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 TV Bites With Neena Louise

I'm OK, You're OK
(and He's OK and She's OK and My Dog's OK and my Cat's OK and...)

by Neena Louise
neena@entetainmentnutz.com

In my last TV Bites column "A Word from our Sponsors", I ranted about how much I hate current commercials. Then I started wondering just what it was that made current ad spots so ineffective. Now I think I know: Political Correctness.

These days, everyone from TV sponsors to network executives has become super-sensitive about everything from social issues to minority issues to animal rights. The mere hint that someone might find a hidden insult, slur, invitation to danger, or glorification of anti-social behavior buried in there somewhere sends The Suits running for cover. So petrified are they that they may insult someone, somewhere - anywhere - that they've made their shows and ads so innocuous that they're boring.


Some current stupidity:

  • Politically correct terminology keeps changing ("Indian" was changed to "Native American" until they complained that they are "not American", when it was changed to "Native People" or "Indigenous People" or, as many prefer, back to "Indian"; Black was changed to "African American" until they complained that they were not "African", when it was changed back to "Black" or "Of Color"...the list goes on)

  • The hilarious Staples ad that featured a dog wrapped up in Christmas wrapping paper was slammed by animal rights groups because they objected to the idea that a pet could be a present.

  • The hysterically funny ad about a dog - not wanting to take the blame for the cat's garbage-strewing - considers stopping the cat with a meat cleaver and rolling pin before deciding on the Polaroid to catch the cat in the act. Animal rights groups screamed about that one. I guess the reasoning is that any dog that saw that ad would suddenly consider committing kittycide (???).

  • It's not okay to make jokes about fat people (or even breathe the word "fat", though I fail to see what's so derogatory about a simple descriptive word). But it's okay to make fun of thin people.

  • It's not okay to stereotype women. But it's okay to stereotype men.

  • The Big Story about the "whiteness" of today's television. True, there is a lack of minority characters on most television shows, but shows typed as "black" or "ethnic" are terrible! And, no, it's not because the cast is non-white - it's because the shows are just plain bad (observe "City of Angels". Someone please cancel this stinker). Just because you put non-white actors on a show doesn't mean it's guaranteed to boost the image of non-white people and how they feel about themselves. In my opinion, it's more likely to be a way of continuing to perpetuate an "us and them" way of seeing the world. These days, whenever shows do feature non-white characters, their ethnicity is often still so stereotyped that it's embarrassing. Why can't a show be created with minorities depicted as just people who happen to be of ethnic descent, rather than making race an issue? Positive or negative, pointing out anyone's ethnicity only diminishes that person as a PERSON.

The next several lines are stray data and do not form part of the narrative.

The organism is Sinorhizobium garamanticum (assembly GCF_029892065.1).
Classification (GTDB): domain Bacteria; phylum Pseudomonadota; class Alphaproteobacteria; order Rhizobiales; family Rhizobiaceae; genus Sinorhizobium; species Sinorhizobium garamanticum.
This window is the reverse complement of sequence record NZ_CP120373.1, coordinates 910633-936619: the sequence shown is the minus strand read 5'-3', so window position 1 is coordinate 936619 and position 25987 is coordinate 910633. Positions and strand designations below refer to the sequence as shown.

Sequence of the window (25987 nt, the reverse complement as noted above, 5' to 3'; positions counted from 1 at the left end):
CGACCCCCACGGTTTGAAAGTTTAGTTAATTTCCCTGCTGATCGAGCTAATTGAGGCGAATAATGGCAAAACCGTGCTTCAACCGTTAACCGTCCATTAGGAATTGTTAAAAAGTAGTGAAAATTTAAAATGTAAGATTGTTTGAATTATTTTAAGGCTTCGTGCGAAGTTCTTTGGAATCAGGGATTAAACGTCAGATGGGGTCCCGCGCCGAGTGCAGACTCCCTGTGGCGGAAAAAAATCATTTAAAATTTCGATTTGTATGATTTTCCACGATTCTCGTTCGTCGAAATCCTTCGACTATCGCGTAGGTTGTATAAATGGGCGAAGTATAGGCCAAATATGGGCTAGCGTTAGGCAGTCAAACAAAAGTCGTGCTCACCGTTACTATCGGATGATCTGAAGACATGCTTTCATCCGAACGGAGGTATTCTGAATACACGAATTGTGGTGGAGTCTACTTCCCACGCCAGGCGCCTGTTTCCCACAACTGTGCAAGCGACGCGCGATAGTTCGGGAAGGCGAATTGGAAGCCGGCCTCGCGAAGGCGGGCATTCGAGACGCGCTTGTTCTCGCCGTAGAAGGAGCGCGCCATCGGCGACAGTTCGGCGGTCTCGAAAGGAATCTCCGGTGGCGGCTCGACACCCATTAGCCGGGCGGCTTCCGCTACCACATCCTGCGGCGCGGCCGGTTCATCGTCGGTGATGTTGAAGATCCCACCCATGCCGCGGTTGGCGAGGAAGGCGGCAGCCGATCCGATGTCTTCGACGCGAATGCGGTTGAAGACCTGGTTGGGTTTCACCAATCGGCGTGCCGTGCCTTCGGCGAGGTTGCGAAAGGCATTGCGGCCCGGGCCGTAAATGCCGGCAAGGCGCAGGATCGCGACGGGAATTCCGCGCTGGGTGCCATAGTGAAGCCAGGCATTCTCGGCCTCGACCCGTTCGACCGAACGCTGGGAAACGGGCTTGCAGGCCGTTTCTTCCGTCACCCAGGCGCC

I've heard all the fat jokes. I've heard every possible slur - real or imagined - to do with race, gender, disability and whatever else the narrow mind can dream up. I've seen animals depicted as everything from property to presents to stupid pets. I can't say I've been affected - one way or the other - by any of it. Because, you see, the basic moral values my parents instilled in me are far too deeply ingrained to be swayed: live and let live and who am I to judge? No matter what I see on television, nothing - absolutely nothing - can affect that. Television's Powers-That-Be (and parents, for that matter) ought to think about that.

You just can't please everyone. Don't even try. The trick is to air something effective and, if a few in the world are offended, TOUGH! People really need to grow thicker skins and strive to become better people rather than snivel about how television is adversely affecting them. If you're offended by something you've seen on television, well , don't watch it then (DUH). And don't forget: people who go looking for something to be offended about will generally find what they're looking for.

My advice? Forget the Politically Correct nonsense and concentrate on creating something good and not necessarily something that caters to those who think excruciating political correctness guarantees a better class of people.

 
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